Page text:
First, ABVP goons managed to prevent Sanjay Kak's documentary Jashn-e-Azadi from being screened at Pune's Symbiosis University — ironically known for its communications department. And then, today, the seminar that was proposed to be held instead, ‘Speaking about Kashmir ’, where the blocked documentary's maker Sanjay Kak was to speak, was also "postponed".
While the muscle-flexing by the BJP's student wing and Panun Kashmir was blatant, the university authorities now claim that they have not cravenly caved in to the ABVP fatwa -- they now cite, just as the organisers of JLF did, the fear of violence and the advice of Police of the ‘secular’ Congress-NCP government in Maharashtra , and claim that the seminar has only been "postponed" and not cancelled.
On Hardnews, Sanjay Kak tells Amit Sengupta:
See, this film is almost 5 years old, and is freely available on the internet. Thousands of people can see it all over the country and around the globe. I don't think the idea of a screening in a seminar that is threatening to them. I think it is the idea that a real conversation about Kashmir is happening in a mainstream educational institution, that this conversation is getting the legitimacy it deserves -- that I think is what is scary for them. And not just for the ABVP, please let us remember. It is scary for all those who have all these years prevented a genuine debate about Kashmir in India . Rightwing, Leftwing, Centrist, whatever...
But the fight to be able to speak our minds freely is a continuous one, and as a documentary filmmaker, I'm aware that there will be no rest on this one issue. The ABVP in Pune is only one of the many forces that threaten that freedom... If educational institutions are going to be terrorised into limiting what they can -- or cannot -- offer their students, then it is obviously something with serious implications.
No matter what one thinks of Sanjay Kak's film, or however slanted it is seen to be -- and of course it is slanted -- seeking to suppress or ban it cannot possibly be a viable -- or even a smart -- response to it for those who don't want its ideas to be propagated. Because of the controversy -- as all censors and banners of things always find out to their dismay -- just as in the case of the Satanic Verses recently, the Streisand Effect is at play, and as many have pointed out, the controversy has only resulted in more people looking for the film online. Which is perhaps all for the better, for it is only when one knows what is being said that it can be engaged with -- debated, discussed, or even countered and demolished.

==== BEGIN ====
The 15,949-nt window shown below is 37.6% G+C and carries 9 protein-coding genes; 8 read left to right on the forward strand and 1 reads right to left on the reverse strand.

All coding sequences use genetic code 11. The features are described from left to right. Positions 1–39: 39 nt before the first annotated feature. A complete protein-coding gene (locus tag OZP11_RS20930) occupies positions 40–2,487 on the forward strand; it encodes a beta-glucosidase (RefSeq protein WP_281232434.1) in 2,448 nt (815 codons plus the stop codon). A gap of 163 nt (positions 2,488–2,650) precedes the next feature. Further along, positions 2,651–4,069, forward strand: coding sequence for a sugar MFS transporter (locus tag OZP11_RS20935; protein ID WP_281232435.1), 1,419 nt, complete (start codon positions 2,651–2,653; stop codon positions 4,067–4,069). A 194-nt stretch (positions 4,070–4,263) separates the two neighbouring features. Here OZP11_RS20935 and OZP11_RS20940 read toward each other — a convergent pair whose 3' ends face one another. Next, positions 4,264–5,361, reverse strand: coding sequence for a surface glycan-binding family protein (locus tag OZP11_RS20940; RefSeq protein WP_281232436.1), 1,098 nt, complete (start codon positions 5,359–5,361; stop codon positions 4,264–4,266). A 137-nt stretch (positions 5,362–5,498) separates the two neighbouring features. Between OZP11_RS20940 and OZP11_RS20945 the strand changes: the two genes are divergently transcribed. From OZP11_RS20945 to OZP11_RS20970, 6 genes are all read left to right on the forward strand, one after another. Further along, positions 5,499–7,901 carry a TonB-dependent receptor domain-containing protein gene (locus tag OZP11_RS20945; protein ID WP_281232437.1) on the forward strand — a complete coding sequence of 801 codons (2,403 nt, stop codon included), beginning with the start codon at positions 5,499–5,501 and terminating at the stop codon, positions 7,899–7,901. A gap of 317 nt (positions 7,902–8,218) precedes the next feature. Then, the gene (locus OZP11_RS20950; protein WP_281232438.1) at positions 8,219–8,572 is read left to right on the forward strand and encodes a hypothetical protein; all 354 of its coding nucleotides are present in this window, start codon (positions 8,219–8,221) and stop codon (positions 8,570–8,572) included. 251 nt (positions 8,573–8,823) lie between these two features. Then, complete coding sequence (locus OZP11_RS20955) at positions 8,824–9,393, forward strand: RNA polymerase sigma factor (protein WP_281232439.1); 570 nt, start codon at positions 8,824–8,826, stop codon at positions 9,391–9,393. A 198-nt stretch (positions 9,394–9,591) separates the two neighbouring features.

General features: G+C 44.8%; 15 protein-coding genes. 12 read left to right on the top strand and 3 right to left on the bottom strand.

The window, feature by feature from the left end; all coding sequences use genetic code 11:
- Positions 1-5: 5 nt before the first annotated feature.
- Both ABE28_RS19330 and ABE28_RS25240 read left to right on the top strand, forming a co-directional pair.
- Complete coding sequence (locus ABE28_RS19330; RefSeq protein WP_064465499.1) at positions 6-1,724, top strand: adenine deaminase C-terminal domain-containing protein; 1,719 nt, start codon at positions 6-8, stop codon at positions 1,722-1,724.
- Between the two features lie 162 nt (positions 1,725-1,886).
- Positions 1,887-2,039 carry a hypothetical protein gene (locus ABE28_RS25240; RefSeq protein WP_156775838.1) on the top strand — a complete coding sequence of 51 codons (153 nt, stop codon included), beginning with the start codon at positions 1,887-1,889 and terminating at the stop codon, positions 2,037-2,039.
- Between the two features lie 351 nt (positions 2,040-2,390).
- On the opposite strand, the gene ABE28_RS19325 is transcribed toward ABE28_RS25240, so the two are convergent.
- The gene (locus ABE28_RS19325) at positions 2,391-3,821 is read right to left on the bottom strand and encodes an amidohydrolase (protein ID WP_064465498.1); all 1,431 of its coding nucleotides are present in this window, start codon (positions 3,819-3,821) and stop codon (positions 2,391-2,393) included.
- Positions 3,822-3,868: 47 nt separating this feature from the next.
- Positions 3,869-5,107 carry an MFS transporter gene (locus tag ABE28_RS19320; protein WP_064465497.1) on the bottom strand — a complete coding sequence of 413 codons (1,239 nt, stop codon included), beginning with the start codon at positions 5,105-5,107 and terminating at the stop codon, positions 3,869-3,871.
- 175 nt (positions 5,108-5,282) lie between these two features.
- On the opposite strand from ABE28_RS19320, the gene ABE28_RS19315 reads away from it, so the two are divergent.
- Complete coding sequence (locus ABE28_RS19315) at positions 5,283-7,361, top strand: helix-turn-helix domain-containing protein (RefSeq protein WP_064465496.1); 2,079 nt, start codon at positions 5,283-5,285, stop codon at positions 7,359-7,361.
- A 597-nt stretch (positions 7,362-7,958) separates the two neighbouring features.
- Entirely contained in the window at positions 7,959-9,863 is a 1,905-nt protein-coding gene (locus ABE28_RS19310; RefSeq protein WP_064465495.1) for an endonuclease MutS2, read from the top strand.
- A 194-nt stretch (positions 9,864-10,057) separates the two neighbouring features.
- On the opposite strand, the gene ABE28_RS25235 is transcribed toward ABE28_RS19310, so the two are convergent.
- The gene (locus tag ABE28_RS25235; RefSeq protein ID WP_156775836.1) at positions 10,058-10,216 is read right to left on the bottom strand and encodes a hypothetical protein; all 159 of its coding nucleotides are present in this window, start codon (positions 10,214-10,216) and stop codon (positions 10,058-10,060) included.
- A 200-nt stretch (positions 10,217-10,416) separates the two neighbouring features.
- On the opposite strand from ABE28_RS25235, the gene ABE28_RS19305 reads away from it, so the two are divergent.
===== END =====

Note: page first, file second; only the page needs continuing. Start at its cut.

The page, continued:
At the same time, as writer Hari Kunzru pointed out on Twitter (it's storified below), "Metropolitan India needs to open eyes to Kashmir" and "surely, if members of a national army have committed atrocities, it's patriotic to expose & punish them, for honor of nation." But that was only after pointing out "major flaws (eg no Pandit voices, lack of context)" and questioning "erasing KP's from story" and calling it "weak". And he's only stating the obvious when he says that "there ought to be 10 films, 20 films, teasing out complexities, challenging prejudices. More light, less heat."
Why not just face the various complexities of Kashmir for what they are instead of trying to brush them under the carpet? It's only then that the issue of Pandits can also be addressed with honesty and clarity. And it's only then that one can actually truly try and understand what everybody there -- and that includes the armymen as well -- goes through on a daily basis. There is no bravery in gagging a film-maker, however much one may disagree with him. But dealing with the reality -- the truth -- of Kashmir and its various facets does require at least some commonsense and willingness to engage.